The German Shepherd first appeared in Germany in the 1880s, first bred by a German calvary officer by the name of Max von Stephanitz. Initially used for herding, this versatile breed has adapted well to police and military work, search and rescue, tracking, bomb detection, and protection work.
The German Shepherd stands 22 to 26 inches at the shoulder and weighs between 60 to 110 pounds. It has a strong, muscular body and a medium length, course shedding coat with a soft undercoat, which needs to be brushed daily. The color may be black, black and tan, red and black, golden with black tipped hairs or gray with black tipped hairs. Also, the GSD may be all white. (This is discouraged by breeders/AKC.)
The German Shepherd is a large dog that is in fact one of the most versatile breeds. It is strong, agile, loyal, highly intelligent, and possesses one of the keenest noses in the dog world. The German Shepherd is courageous, very territorial and will instinctively protect its home. It tends to be suspicious of strangers until its owner accepts the person or persons into their home. The Shepherd becomes TRULY BONDED TO ITS FAMILY, and consequently can suffer from separation anxiety when apart from its people. If boarded for a length of time, it can become depressed, may refuse to eat, and can lose an appreciable amount of weight.
This breed makes a great family pet when properly trained, and will love and protect your children almost to a fault. It can be suspicious of your children’s friends, which could lead to a biting incident if the child shows fear or flight. The Shepherd may want to chase cars, bikes, or joggers and may be dog-aggressive.
It is essential to train and socialize a Shepherd with people and other dogs. Training is not always easy with a Shepherd; it is so intelligent that it will think of ways to avoid doing what you ask of it. The most intelligent of breeds, contrary to popular belief, are NOT the easiest to train. The opposite is often true.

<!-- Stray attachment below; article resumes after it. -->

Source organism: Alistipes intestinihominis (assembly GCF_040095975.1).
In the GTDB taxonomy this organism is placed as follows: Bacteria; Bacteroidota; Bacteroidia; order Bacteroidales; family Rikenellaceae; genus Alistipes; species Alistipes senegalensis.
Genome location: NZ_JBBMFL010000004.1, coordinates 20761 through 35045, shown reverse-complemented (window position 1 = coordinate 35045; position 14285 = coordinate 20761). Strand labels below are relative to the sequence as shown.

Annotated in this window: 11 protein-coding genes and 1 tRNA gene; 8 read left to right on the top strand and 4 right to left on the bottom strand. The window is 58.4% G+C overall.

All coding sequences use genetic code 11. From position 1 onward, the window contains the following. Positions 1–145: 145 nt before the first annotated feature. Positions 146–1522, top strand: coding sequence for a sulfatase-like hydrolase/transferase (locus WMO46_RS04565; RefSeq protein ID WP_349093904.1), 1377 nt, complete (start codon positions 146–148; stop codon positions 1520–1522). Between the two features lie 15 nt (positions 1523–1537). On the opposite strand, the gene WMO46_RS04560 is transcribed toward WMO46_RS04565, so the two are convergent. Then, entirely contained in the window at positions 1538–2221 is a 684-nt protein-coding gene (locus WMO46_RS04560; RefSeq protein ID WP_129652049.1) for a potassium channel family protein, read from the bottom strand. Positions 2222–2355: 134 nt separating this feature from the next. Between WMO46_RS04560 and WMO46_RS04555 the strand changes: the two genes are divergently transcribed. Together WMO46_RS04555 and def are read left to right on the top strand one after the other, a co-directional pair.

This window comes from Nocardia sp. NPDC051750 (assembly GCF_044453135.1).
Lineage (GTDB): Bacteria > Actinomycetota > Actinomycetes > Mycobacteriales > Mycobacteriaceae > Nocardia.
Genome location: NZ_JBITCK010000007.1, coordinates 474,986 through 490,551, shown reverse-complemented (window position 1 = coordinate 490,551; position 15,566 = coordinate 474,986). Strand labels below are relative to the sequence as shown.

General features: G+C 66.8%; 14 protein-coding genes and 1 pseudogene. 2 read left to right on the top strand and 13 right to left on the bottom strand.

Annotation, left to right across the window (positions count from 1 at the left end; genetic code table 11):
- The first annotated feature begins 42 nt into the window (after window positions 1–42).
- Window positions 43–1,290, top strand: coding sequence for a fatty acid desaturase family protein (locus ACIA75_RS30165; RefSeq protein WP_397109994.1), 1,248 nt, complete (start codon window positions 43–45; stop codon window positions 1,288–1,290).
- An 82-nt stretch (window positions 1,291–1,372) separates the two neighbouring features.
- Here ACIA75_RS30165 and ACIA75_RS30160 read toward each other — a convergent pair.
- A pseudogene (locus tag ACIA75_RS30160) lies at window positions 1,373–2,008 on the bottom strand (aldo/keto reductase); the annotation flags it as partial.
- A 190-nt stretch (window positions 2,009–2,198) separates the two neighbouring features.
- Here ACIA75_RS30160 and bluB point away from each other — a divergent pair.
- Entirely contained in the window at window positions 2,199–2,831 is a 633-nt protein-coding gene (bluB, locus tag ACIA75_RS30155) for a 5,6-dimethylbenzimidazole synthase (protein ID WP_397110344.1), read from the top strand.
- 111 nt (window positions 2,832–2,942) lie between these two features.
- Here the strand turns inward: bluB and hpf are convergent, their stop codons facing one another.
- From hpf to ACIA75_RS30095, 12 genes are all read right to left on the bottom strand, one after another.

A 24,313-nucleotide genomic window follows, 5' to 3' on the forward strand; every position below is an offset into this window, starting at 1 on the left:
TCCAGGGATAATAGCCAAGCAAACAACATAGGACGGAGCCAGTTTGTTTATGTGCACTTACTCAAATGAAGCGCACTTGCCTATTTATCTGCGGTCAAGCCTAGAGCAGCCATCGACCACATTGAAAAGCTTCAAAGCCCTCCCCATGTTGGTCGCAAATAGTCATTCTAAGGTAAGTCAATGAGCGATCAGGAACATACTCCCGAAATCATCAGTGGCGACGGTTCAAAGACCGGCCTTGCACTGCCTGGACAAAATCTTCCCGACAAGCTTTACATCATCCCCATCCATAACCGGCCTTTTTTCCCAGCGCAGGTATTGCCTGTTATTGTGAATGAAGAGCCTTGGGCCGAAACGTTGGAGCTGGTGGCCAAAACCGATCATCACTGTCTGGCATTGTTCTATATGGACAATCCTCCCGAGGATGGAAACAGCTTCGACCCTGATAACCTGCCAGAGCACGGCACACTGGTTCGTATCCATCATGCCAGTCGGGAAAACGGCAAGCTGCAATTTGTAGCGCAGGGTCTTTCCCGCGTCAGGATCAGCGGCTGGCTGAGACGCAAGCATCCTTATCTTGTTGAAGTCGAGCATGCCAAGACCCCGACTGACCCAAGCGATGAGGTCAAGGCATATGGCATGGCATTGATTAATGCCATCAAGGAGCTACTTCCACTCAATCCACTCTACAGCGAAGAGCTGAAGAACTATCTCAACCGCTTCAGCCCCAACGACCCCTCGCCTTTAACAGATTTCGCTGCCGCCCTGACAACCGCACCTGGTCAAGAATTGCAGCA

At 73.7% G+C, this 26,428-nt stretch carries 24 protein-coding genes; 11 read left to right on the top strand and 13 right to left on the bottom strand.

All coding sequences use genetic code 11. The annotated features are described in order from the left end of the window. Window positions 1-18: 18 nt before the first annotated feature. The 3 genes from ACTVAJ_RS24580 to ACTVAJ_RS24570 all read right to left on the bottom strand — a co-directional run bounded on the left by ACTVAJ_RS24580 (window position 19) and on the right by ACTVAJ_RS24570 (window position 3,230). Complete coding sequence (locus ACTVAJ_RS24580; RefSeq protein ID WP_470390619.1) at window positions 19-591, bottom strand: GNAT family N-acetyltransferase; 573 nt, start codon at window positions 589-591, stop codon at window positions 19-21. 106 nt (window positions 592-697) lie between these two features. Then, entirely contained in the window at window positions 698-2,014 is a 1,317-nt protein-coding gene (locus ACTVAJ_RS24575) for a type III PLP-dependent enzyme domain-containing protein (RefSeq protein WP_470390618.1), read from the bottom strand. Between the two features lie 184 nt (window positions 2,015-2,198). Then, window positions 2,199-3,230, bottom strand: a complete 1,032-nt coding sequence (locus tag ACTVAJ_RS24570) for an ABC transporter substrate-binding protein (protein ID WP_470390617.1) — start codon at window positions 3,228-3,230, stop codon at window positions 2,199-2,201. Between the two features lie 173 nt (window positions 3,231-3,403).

The German Shepherd is extremely perceptive. It is acutely aware of its owner’s moods or any change in its environment, however slight. Socialization, therefore, must be extensive and must cover as many different situations as possible. Failure to do this may result in an unexpected aggressive or fearful response to certain people or places.
The German Shepherd, because of its great popularity, has been over-bred. We see many poor-quality, flighty American-bred Shepherds with behavioral and structural problems. Many suffer from hip dysplasia, shoulder problems and panosteitis (an inflammation of the growth plates of the bones, which can be aggravated by keeping a Shepherd puppy on a high protein puppy food diet, causing too rapid growth). Breeders who supplement their bloodlines with imported German stock tend to produce more active, stable, structurally sound dogs. DO NOT BUY A GERMAN SHEPHERD FROM A PET STORE!
A house with a secluded fenced yard is essential (at least 6 feet). The owner of a German Shepherd should be a strong, confident, emotionally secure leader who desires a smart, protective, athletic dog. This is NOT a breed for an insecure or immature person. The Shepherd is very sensitive and will reflect the mood and emotions of its owner.
Do not let a Shepherd assert itself against you or achieve dominance in any venue. It will quickly take charge if you spoil or placate it. Allow this and you open yourself to aggression problems.
Children are okay, providing no roughhousing or chase games are permitted. Young children should ALWAYS be with an adult and NEVER left unattended with ANY dog.
Daily exercise is mandatory. Obedience, Herding, Retrieving or Agility work will direct the Shepherd’s energy and build its confidence.
Time to train, exercise and socialize this active, intelligent, dog MUST be available.
Information taken from the book, Choosing a Dog, by Nancy Baer and Steve Duno.